Kyle Long intends on living his best life now that he’s retired from football, and it’s unlikely that will include a return to the gridiron.
The former Bears three-time Pro Bowl right guard, who announced his retirement on Twitter earlier this month after seven seasons, said this week in Miami on Super Bowl LIV radio row that he’ll only don the navy and orange as an NFL player, a sign of gratitude for the franchise that drafted him and stuck by him through the ups and downs.
“I just found that it was time for me to amicably figure out a way to end it with the Bears. I thought that they did right by me for so many years — by drafting me, by re-signing me, by keeping me around,” Long said Wednesday on WSCR-670-AM. “They saw what I saw. The writing was on the wall. We found a way to do it the right way. That’s why you’ll never see me wear another jersey.”
Long, 30, rose meteorically from a one-year starter at Oregon to the 20th overall pick in the 2013 draft to starting 47-of-48 games in his first three seasons with the Bears, all ending with Pro Bowl honors. He was a mauling tone-setter for the Bears O-line, one of the more physically gifted players in the NFL and as colorful a character as there was inside Halas Hall.
That’s when injuries began to take their toll. First, a torn shoulder labrum that he put off having surgery on and played through in 2016. Then, several grueling ankle injuries. Two offseasons ago, he underwent separate surgeries on his neck, shoulder and elbow.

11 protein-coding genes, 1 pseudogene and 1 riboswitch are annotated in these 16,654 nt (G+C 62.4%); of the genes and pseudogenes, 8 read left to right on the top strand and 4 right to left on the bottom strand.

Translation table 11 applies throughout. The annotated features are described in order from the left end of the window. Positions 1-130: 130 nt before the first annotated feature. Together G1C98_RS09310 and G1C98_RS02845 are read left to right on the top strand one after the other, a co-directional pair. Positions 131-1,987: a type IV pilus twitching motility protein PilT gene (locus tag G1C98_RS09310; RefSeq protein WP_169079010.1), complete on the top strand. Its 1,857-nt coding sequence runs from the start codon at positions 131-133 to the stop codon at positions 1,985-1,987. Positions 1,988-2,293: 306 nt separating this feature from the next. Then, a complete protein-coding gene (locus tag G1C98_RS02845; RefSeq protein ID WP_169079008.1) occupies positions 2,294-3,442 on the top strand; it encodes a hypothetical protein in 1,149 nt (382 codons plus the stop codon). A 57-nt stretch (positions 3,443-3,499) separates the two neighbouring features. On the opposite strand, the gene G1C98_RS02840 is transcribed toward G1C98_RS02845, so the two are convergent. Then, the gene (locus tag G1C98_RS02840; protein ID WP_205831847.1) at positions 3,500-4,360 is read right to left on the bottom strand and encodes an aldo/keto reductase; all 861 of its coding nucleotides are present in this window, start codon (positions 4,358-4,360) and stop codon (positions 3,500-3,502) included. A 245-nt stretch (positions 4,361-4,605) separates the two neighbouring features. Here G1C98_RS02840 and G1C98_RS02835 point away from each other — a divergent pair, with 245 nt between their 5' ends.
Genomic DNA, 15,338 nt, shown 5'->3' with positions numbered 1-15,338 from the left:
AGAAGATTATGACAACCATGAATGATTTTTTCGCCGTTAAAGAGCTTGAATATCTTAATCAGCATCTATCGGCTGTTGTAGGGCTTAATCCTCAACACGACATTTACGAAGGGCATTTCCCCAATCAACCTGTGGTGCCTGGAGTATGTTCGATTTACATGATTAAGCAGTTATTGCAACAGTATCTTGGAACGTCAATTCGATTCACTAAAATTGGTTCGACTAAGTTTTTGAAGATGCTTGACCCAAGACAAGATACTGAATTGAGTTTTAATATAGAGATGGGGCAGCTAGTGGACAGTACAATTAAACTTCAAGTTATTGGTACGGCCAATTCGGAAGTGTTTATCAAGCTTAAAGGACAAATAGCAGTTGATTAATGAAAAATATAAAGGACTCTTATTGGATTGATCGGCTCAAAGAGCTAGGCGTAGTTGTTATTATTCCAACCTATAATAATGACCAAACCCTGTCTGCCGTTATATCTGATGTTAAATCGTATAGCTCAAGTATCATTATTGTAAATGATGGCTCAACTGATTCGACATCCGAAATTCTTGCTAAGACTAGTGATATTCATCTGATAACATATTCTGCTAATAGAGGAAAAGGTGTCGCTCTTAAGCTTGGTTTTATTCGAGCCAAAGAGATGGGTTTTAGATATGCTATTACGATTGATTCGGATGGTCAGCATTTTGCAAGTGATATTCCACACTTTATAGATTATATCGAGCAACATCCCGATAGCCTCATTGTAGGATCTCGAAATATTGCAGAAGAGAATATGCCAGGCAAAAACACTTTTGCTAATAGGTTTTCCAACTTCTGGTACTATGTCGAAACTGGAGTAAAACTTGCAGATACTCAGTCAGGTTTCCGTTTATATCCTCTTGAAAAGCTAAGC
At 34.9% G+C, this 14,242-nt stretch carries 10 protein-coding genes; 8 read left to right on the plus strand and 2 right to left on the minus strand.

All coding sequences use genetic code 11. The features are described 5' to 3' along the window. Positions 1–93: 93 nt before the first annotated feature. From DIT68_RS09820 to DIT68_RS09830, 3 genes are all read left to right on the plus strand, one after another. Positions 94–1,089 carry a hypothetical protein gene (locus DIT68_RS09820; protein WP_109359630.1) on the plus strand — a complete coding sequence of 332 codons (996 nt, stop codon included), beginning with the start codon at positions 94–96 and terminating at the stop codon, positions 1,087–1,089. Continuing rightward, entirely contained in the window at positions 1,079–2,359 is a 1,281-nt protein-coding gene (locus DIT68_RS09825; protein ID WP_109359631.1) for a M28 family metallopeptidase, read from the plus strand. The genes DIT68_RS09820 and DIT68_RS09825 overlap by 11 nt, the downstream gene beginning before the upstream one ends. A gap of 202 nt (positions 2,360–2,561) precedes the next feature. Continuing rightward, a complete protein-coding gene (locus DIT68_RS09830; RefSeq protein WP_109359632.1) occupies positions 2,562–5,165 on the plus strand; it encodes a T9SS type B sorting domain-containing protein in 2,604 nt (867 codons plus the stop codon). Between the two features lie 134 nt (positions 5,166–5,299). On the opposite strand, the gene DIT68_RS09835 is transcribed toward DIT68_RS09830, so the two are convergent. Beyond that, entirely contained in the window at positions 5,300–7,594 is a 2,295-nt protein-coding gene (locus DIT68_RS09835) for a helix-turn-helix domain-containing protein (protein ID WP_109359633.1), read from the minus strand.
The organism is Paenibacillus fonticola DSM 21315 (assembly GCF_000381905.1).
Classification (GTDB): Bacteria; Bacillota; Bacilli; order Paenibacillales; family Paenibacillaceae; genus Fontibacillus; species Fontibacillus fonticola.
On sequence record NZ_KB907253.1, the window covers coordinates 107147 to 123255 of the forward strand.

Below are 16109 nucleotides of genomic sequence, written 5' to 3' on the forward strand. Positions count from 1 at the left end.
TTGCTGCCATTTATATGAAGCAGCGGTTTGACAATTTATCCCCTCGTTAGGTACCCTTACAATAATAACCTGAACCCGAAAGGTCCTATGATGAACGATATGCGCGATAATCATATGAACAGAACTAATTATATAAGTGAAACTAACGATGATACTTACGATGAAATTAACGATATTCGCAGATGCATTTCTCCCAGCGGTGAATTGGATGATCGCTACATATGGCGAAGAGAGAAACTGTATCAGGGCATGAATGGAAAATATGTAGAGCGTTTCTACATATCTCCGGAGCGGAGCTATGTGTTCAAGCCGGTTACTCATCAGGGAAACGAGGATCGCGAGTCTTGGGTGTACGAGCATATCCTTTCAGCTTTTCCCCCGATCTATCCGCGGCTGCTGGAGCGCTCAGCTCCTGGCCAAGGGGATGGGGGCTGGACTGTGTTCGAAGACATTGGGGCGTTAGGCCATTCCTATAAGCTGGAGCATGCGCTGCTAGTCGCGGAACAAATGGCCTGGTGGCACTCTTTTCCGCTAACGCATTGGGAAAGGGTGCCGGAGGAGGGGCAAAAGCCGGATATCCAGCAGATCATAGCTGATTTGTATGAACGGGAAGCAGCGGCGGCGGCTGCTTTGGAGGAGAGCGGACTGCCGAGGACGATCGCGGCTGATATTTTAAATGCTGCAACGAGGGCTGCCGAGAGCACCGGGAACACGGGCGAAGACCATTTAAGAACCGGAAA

Long continued to battle, enjoying in 2019 his first operation-free offseason in two years and saying it was the best he’d felt — physically and mentally — since after his rookie season. However, it became apparent early on last season that Long still wasn’t right physically, and he was abruptly sent to season-ending injured reserve with a rather mysterious hip injury in Week 7 after playing every snap of his final game.
“Unfortunately to me, being on injured reserve is not something I’m new to,” Long said. “Being on it previous years, it gave me an understanding of how lonely it can be and how tough it can be as a football player,” he said. “When you’re healthy in the NFL, there’s not much better. And when you’re not healthy, there’s not much worse.”
And when Long was at his best, few in the NFL were better. But he told NFL Media’s Ian Rapoport a few weeks ago that retiring was “the easiest decision of my life, because I didn’t recognize the player I saw on film.”
Long, a prolific figure on social media, has posted photos of his various adventures in recent weeks, from tropical vacations to motor racing. It’s clear he’s dropped a ton of weight but otherwise the vibrant ex-Bear couldn’t be more recognizable.
“I could take a year off, get healthy and go back into football, but I have no intention of doing that,” he said. “It’s time to live life. It’s like I just got out of college and I got to figure out what the heck to do with my life.”
This article originally ran on profootballweekly.com.